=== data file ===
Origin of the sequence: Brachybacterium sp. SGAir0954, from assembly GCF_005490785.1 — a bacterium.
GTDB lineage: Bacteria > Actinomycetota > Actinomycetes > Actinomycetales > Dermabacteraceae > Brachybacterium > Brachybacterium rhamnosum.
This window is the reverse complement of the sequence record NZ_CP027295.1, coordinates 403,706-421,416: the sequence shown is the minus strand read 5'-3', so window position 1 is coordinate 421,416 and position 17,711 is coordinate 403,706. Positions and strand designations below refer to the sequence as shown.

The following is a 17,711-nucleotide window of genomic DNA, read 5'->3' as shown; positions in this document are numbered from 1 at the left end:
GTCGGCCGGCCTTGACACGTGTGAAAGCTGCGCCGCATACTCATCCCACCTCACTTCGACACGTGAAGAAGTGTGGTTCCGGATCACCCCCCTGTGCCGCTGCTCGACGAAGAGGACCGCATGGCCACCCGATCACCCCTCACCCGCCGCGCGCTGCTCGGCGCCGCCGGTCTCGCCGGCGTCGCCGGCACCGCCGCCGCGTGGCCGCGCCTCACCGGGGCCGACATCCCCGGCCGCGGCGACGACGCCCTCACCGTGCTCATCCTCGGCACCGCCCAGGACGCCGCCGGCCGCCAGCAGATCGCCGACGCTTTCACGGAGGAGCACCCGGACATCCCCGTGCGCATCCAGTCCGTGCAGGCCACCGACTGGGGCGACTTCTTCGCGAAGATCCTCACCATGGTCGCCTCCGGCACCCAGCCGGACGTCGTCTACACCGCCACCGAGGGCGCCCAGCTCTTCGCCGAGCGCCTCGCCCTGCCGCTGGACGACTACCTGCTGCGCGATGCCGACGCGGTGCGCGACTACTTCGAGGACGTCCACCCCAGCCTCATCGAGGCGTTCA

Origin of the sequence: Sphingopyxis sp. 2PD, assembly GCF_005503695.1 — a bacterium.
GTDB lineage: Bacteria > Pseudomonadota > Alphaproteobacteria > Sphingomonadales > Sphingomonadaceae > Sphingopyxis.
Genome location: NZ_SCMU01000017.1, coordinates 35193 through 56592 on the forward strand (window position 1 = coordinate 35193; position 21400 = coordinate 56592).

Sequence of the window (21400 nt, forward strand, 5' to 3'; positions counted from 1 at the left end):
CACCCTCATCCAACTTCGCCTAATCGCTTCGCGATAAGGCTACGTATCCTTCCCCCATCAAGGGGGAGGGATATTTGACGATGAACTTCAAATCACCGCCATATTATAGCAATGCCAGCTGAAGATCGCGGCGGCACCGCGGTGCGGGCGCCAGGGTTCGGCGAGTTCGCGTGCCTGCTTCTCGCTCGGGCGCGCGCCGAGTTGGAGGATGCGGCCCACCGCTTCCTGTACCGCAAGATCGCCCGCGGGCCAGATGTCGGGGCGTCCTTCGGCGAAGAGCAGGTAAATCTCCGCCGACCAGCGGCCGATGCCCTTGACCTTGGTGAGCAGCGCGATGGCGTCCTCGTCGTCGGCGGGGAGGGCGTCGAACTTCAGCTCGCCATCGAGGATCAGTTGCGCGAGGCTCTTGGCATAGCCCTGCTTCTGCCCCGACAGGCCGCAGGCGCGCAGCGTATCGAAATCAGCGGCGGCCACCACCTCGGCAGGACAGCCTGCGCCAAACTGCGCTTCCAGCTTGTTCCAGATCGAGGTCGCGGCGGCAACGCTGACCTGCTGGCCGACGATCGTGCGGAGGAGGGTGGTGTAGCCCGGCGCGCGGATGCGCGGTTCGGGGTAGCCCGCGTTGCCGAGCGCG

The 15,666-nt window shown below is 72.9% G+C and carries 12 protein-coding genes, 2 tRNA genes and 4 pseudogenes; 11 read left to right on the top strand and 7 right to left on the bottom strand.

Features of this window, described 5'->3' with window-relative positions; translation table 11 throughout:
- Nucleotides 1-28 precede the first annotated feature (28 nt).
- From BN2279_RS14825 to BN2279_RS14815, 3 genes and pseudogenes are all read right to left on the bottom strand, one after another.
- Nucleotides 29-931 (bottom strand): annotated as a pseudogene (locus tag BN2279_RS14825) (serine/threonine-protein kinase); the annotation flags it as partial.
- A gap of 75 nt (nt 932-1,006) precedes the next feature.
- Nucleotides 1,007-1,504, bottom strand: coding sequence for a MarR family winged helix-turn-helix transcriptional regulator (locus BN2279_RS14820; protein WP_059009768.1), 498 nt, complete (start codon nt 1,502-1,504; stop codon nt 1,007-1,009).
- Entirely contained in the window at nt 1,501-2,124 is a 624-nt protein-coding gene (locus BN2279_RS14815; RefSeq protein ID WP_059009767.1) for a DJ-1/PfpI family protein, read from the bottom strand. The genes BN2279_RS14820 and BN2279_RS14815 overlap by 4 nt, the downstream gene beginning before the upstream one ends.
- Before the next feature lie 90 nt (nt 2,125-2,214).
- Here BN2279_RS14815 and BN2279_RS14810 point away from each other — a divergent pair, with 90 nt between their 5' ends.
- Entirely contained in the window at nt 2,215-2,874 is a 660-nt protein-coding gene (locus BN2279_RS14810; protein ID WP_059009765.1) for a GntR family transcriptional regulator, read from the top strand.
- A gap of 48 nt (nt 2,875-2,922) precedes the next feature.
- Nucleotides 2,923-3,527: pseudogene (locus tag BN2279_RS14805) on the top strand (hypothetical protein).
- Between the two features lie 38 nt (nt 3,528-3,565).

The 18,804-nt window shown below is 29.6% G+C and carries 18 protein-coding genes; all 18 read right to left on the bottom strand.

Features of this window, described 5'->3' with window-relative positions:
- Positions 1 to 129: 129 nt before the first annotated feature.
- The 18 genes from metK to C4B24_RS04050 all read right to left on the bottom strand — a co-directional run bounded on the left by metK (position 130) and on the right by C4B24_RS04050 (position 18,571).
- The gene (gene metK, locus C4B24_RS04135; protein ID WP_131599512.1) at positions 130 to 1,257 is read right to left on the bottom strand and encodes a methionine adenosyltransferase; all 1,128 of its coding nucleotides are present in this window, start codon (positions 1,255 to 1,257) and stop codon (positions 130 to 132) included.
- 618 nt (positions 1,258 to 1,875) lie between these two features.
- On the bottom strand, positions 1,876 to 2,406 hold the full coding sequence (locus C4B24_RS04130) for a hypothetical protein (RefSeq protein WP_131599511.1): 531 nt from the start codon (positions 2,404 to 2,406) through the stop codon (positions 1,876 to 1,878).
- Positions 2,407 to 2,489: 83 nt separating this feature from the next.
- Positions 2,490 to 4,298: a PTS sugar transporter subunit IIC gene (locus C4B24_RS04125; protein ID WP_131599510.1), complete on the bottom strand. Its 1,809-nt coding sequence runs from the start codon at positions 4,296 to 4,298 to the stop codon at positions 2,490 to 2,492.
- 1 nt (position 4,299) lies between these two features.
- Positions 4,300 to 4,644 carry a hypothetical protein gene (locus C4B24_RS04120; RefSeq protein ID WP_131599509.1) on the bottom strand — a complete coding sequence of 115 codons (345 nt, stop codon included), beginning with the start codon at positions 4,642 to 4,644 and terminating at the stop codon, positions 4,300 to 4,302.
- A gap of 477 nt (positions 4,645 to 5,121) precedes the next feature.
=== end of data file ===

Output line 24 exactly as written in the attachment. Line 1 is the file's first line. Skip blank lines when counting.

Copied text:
- Between the two features lie 38 nt (nt 3,528-3,565).